I don't own Cordy and Wesley, they belong to Joss Whedon and Mutant Enemy

I don't own Cordy and Wesley, they belong to Joss Whedon and Mutant Enemy. The lyrics are from Alanis Morissette's song "Perfect" which is on the "Jagged Little Pill" album. Enjoy and send feedback to queenclaire@chickmail.com!

Cordelia Chase regretted the moment she'd ever agreed to spend Thanksgiving at her aunt's house. When her parents had called and told her that Thanksgiving dinner was at Michelle's house this year, and they expected her to be there, she hadn't had enough time to think up a good excuse. That was surprising for her. Being away from her parents and school for so long had made her lose her touch when it came to fabricating excuses.

So, here she was, stuck at her aunt Michelle's house, which, of course, was as luxurious and spacious as the Chases' old house. The house they no longer had.

And there was her cousin Courtney. Courtney, the same age as Cordelia, but of course, the good one in the family. Little Miss Perfect. She only dated the right type of guy, of course, the nice ones that you brought home to Daddy, and of course she'd never dream of anything further than a chaste goodnight kiss. She was in by midnight every night, and had won a scholarship to UCLA.

What drove Cordelia's parents mad was that Cordelia had sat the scholarship exam, and got it, but had turned it down in favor of going to LA to make her way as an actress. They didn't understand that college had lost all appeal for her when she realized what she wanted to do was to act. And that she wanted to get started right away.

But that was the way it had always been. Cordy's parents wanted her to do one thing – usually in competition with Courtney – and she wanted to do another. When she was in grade school, she'd been a straight-A student, and her parents were convinced she was a genius. And then along came middle school, and high school, and the work got harder, and her social life took up more of her time, and although she was still managing to keep up a B average, they weren't happy.

Or when they'd entered her in all those beauty contests when she was a kid. Most Beautiful Baby 1982, she'd won, and from then on her parents pushed into more and more. She'd hated it. Being admired at school was one thing, because of your looks or your clothes, but being admired while in outfits that just weren't her…it wasn't the same.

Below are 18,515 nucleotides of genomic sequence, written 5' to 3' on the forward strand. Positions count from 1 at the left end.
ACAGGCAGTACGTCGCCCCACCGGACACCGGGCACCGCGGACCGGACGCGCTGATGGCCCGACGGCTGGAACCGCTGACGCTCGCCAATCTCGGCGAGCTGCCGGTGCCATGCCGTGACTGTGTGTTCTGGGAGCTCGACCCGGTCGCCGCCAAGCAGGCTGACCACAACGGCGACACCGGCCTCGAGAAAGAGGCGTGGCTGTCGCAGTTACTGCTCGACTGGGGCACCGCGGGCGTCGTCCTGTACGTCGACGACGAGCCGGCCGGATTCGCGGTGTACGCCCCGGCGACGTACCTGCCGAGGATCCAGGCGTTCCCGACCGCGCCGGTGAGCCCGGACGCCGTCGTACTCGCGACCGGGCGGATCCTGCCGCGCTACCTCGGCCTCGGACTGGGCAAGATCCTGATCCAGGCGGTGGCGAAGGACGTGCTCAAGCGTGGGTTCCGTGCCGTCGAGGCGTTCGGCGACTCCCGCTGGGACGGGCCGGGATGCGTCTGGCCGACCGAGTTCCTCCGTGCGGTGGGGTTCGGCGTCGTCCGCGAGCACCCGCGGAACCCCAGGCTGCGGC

Or the way they'd made her take up a musical instrument, in the hope that she'd be the next Mozart. They were never happy. They wanted her to be perfect.

She wasn't perfect. She knew that. She had her faults, like anyone. And she could accept this. Her parents couldn't. They wanted her to be perfect, and, in particular, to be more perfect than Courtney.

"Courtney's been getting straight As ever since college began," Michelle began, and Cordelia rolled her eyes.

Sometimes is never quite enough

If you're flawless, then you'll win my love

Don't forget to win first place

Don't forget to keep that smile on your face

Wesley Wyndham-Pryce had been planning to spend Thanksgiving alone. Circumstances, however, had dictated otherwise, and now he was on a plane to England.

"He's dying, Wes," his sister Natalie had told him the previous evening. "He's only got another few weeks left. Please come and see him. He needs you."

"He needs me?" Wesley said incredulously. "That man made my life for years. I'd prefer not to see him."

"He's our father, Wesley," Natalie said. "And he does love you. He just has trouble showing it."

Trouble showing it? Wesley felt like he wanted to explode when he heard this. As far as he was concerned, he'd put the years of being dominated by his father behind him. Years of being told that he wasn't good enough, that he could never live up to expectations, that he'd always be a failure.

At least, he'd tried to put them behind him. They kept on coming back to him, the thought that maybe he was a failure. He'd been fired from the Council, and his disastrous relationships with women were certainly nothing to boast about.

He tried to tell himself that this wasn't true, but after years of being constantly reminded that you weren't good enough, it was difficult to accept something else.